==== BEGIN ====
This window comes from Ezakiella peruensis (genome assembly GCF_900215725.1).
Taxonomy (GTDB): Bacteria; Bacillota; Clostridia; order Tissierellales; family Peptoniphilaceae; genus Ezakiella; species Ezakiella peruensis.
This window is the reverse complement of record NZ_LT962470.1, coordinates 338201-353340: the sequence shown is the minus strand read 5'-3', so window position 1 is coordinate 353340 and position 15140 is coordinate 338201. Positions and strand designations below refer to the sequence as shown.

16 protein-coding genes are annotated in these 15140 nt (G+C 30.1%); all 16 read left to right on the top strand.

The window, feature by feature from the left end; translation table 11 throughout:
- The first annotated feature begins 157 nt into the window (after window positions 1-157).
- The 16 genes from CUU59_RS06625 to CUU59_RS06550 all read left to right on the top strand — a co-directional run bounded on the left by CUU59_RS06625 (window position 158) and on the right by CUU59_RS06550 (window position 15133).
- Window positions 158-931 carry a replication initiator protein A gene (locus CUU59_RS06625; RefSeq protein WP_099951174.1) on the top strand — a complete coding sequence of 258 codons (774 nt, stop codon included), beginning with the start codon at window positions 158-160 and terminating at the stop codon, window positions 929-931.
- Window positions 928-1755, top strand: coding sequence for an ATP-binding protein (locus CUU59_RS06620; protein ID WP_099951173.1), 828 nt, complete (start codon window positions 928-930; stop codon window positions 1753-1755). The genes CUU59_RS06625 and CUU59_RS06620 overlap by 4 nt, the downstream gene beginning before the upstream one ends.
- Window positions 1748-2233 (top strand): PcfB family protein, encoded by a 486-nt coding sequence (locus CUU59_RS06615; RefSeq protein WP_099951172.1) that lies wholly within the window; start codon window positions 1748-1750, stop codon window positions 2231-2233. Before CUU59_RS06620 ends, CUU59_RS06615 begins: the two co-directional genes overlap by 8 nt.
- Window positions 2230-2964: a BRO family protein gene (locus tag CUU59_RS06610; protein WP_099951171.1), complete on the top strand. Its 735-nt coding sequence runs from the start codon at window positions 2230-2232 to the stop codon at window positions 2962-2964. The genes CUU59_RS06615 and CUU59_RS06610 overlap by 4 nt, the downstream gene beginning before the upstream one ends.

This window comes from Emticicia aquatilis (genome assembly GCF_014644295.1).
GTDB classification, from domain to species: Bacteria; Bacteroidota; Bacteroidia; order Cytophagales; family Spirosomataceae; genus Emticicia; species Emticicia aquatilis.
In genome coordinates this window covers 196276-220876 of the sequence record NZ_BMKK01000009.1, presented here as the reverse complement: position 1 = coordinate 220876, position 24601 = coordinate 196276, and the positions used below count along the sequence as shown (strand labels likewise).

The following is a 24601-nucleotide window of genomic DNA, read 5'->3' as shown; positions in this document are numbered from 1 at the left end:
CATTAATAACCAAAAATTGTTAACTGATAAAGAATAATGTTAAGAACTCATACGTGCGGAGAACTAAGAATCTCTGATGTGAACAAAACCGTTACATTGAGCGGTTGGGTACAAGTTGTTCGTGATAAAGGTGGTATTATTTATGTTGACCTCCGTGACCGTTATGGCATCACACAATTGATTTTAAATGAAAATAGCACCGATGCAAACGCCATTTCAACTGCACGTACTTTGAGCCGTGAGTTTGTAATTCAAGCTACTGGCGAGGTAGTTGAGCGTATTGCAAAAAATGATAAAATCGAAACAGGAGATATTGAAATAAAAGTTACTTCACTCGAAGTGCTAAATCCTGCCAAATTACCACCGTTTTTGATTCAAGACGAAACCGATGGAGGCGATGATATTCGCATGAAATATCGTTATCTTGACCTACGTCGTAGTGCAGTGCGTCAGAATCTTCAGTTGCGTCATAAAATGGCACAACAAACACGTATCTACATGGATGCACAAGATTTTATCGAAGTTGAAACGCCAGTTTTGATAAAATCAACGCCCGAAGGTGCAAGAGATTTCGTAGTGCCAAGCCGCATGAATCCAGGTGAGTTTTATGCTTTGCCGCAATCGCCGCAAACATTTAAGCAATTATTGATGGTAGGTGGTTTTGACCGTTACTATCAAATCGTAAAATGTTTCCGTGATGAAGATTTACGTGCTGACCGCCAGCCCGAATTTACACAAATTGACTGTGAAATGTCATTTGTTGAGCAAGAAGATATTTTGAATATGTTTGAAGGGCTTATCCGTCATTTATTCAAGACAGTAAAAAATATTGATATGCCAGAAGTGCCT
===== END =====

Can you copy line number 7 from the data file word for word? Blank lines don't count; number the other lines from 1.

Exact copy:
- The 16 genes from CUU59_RS06625 to CUU59_RS06550 all read left to right on the top strand — a co-directional run bounded on the left by CUU59_RS06625 (window position 158) and on the right by CUU59_RS06550 (window position 15133).